URI Students in Nepal One Month Before Quake

Nepal Group
Kingston RI, March 25th, 2015 – The Center for Nonviolence & Peace Studies led students to Nepal for their fifth annual Alternative Spring Break program. Students engaged in international nonviolence and peace training, and were introduced to cultural, spiritual, and social dimensions of Nepal.

The trip began in the ancient city of Bhaktapur where students climbed to the top of the 5-Story Temple and enjoyed a 360 view of the city flanked by mountains. They visited shops where hand-hammered singing bowls were made, a handmade paper factory, and the Thanka Painting School where the amazing mendalas are painted with such detail, often with fine brushes with only one or two hairs.

While staying in the Nagarkot, students had a breathtaking view of the spectacular Himalayan Mountains. They participated in a 2 ½ day International Kingian Nonviolence Training program alongside Nepali graduate students from Tribuvan University in Kathmandu, NGOs and peace activists. One of the URI students, senior Sarah Moffit, found that the training provided strategies to combat violence in an active, non-passive way.

“[The training] is successful in achieving the results you want,” Moffit said. “It’s a lot about directing and making sure that all of your forces are united in order to get the end goal that you want. It’s also focused on empathy and understanding where the other party is coming from … to figure out how you can overcome the barriers to get the help that you need.”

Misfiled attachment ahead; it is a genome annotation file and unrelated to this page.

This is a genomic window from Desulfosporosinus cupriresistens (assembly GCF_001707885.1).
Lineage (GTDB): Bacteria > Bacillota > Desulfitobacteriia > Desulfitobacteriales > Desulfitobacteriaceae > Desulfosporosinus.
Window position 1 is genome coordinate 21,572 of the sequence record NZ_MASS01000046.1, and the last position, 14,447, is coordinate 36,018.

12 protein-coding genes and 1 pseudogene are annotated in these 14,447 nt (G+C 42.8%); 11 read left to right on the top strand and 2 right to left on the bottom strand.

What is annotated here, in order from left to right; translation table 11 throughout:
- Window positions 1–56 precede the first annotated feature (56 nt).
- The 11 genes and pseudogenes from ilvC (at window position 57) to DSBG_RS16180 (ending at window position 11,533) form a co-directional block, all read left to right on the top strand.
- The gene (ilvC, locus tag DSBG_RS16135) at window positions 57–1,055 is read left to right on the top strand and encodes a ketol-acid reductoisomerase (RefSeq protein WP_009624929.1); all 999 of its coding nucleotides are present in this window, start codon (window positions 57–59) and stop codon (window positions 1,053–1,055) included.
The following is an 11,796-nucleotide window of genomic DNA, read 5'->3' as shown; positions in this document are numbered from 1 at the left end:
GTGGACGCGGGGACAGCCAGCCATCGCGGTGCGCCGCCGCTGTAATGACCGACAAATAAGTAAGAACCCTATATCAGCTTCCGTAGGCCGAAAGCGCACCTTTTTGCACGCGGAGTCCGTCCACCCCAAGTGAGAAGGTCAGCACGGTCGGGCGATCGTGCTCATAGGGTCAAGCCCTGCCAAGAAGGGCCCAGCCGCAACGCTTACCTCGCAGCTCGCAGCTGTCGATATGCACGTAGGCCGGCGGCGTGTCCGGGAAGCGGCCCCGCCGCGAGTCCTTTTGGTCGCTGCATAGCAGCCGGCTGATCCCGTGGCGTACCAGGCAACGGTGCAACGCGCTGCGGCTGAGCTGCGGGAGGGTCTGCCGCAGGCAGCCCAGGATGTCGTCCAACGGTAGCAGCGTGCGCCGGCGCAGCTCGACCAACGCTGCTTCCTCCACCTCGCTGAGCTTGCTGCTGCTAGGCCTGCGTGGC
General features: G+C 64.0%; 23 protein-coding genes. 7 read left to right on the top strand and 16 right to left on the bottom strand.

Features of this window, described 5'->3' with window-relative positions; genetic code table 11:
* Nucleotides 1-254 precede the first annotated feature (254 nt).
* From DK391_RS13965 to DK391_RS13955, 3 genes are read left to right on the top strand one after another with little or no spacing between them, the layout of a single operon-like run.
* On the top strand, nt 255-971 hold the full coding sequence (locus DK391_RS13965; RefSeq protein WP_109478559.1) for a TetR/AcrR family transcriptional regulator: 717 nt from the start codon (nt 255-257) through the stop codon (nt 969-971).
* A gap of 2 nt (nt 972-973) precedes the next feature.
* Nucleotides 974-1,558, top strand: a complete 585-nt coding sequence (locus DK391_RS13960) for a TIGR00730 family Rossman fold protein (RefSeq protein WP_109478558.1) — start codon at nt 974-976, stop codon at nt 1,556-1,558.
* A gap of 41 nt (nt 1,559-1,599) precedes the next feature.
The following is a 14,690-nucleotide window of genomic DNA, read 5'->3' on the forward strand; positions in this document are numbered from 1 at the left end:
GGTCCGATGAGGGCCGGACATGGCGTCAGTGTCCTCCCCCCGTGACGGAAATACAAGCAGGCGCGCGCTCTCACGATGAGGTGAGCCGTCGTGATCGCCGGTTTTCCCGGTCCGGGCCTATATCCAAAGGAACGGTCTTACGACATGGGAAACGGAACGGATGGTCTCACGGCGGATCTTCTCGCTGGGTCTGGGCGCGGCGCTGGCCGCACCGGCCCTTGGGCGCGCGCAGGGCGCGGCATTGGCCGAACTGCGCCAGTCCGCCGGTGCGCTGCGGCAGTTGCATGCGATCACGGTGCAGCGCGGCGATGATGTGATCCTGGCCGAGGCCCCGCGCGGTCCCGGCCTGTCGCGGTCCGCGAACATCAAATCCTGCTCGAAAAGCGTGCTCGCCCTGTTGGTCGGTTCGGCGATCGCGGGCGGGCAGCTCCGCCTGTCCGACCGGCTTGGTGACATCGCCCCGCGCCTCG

While traveling to different regions, one sightseeing location included Chitwan National Park where they took a river ride in hand dug-out canoes, and rode elephants through the jungle. Students observed many bird and mammal species that are native to the Terai lowlands. The unique ecosystem provided a setting to learn about conservation ecology and environmental sustainability. Matthew Reinhardt, a student of Environmental Management, was inspired to go on the trip due to his concerns with the environmental state of Nepal.

“[Nepal] has been affected by factors such as deforestation and land degradation, as well as water pollution,” Reinhardt said. “I am particularly interested in discovering how such environmental concerns are currently being addressed and what further action may be implemented in order to mitigate future destruction.”

The final days of the trip were spent visiting sacred temples and stupas in the Khatmandu Valley. An afternoon was dedicated to the Early Childhood Development Center, established by 2012 CNN Hero winner, Pushpa Basnet. The Center has rescued approximately 50 children who would otherwise be forced to live in prisons with their convicted parents. For many URI students, interacting with these amazing children was the high point of the trip.

For Moffit, the lessons that were learned throughout her experience are innumerable and she recommends that every student take advantage of this trip. “The embodiment of the meaning of word ‘Namaste’ is ‘the divine in me recognizes the divine in you’,” she said. “If you are working towards a common goal and you are actively searching for it then you can find the divine in anyone.”

About the Center

The Center for Nonviolence & Peace Studies has a mission to institutionalize and internationalize nonviolence as a process to reduce human suffering and promote a global beloved community. The Center accomplishes its mission by engaging in education training, academic courses, outreach programs, and community events.


Kelly Tancredi, Public Relations Intern